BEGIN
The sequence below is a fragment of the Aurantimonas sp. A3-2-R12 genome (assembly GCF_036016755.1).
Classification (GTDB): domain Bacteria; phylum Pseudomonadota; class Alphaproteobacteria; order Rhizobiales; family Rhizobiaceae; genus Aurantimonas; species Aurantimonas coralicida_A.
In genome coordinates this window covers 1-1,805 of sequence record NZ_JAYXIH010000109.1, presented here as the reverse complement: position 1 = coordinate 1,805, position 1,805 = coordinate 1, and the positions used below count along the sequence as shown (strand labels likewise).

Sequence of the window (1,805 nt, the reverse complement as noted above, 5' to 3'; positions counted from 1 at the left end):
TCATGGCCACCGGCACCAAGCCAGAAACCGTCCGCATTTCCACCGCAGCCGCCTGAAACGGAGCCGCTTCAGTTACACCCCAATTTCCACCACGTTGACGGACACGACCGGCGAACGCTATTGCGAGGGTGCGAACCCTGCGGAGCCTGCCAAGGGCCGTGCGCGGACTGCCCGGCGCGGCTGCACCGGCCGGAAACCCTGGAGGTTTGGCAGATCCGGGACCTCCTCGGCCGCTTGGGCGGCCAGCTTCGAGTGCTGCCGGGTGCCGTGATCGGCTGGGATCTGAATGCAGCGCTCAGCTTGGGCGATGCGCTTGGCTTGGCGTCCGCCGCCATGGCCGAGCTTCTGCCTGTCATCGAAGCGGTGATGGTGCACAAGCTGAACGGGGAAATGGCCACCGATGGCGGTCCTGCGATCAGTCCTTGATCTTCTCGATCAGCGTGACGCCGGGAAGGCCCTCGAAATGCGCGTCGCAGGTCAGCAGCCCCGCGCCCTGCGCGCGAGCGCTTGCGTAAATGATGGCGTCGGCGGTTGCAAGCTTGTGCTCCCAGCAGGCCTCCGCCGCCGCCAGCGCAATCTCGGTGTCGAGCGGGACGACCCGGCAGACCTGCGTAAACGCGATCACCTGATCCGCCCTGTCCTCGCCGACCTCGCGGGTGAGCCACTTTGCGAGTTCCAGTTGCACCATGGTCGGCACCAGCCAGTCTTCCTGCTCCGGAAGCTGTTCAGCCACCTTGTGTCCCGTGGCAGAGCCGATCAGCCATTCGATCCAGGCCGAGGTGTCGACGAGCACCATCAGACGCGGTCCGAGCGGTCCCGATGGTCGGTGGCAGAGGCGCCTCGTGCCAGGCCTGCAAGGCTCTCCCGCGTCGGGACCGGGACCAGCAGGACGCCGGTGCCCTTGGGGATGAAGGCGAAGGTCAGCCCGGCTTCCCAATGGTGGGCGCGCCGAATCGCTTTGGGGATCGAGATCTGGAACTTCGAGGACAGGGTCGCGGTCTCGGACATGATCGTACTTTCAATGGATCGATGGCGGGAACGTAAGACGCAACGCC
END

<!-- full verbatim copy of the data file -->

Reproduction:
The sequence below is a fragment of the Aurantimonas sp. A3-2-R12 genome (assembly GCF_036016755.1).
Classification (GTDB): domain Bacteria; phylum Pseudomonadota; class Alphaproteobacteria; order Rhizobiales; family Rhizobiaceae; genus Aurantimonas; species Aurantimonas coralicida_A.
In genome coordinates this window covers 1-1,805 of sequence record NZ_JAYXIH010000109.1, presented here as the reverse complement: position 1 = coordinate 1,805, position 1,805 = coordinate 1, and the positions used below count along the sequence as shown (strand labels likewise).

Sequence of the window (1,805 nt, the reverse complement as noted above, 5' to 3'; positions counted from 1 at the left end):
TCATGGCCACCGGCACCAAGCCAGAAACCGTCCGCATTTCCACCGCAGCCGCCTGAAACGGAGCCGCTTCAGTTACACCCCAATTTCCACCACGTTGACGGACACGACCGGCGAACGCTATTGCGAGGGTGCGAACCCTGCGGAGCCTGCCAAGGGCCGTGCGCGGACTGCCCGGCGCGGCTGCACCGGCCGGAAACCCTGGAGGTTTGGCAGATCCGGGACCTCCTCGGCCGCTTGGGCGGCCAGCTTCGAGTGCTGCCGGGTGCCGTGATCGGCTGGGATCTGAATGCAGCGCTCAGCTTGGGCGATGCGCTTGGCTTGGCGTCCGCCGCCATGGCCGAGCTTCTGCCTGTCATCGAAGCGGTGATGGTGCACAAGCTGAACGGGGAAATGGCCACCGATGGCGGTCCTGCGATCAGTCCTTGATCTTCTCGATCAGCGTGACGCCGGGAAGGCCCTCGAAATGCGCGTCGCAGGTCAGCAGCCCCGCGCCCTGCGCGCGAGCGCTTGCGTAAATGATGGCGTCGGCGGTTGCAAGCTTGTGCTCCCAGCAGGCCTCCGCCGCCGCCAGCGCAATCTCGGTGTCGAGCGGGACGACCCGGCAGACCTGCGTAAACGCGATCACCTGATCCGCCCTGTCCTCGCCGACCTCGCGGGTGAGCCACTTTGCGAGTTCCAGTTGCACCATGGTCGGCACCAGCCAGTCTTCCTGCTCCGGAAGCTGTTCAGCCACCTTGTGTCCCGTGGCAGAGCCGATCAGCCATTCGATCCAGGCCGAGGTGTCGACGAGCACCATCAGACGCGGTCCGAGCGGTCCCGATGGTCGGTGGCAGAGGCGCCTCGTGCCAGGCCTGCAAGGCTCTCCCGCGTCGGGACCGGGACCAGCAGGACGCCGGTGCCCTTGGGGATGAAGGCGAAGGTCAGCCCGGCTTCCCAATGGTGGGCGCGCCGAATCGCTTTGGGGATCGAGATCTGGAACTTCGAGGACAGGGTCGCGGTCTCGGACATGATCGTACTTTCAATGGATCGATGGCGGGAACGTAAGACGCAACGCC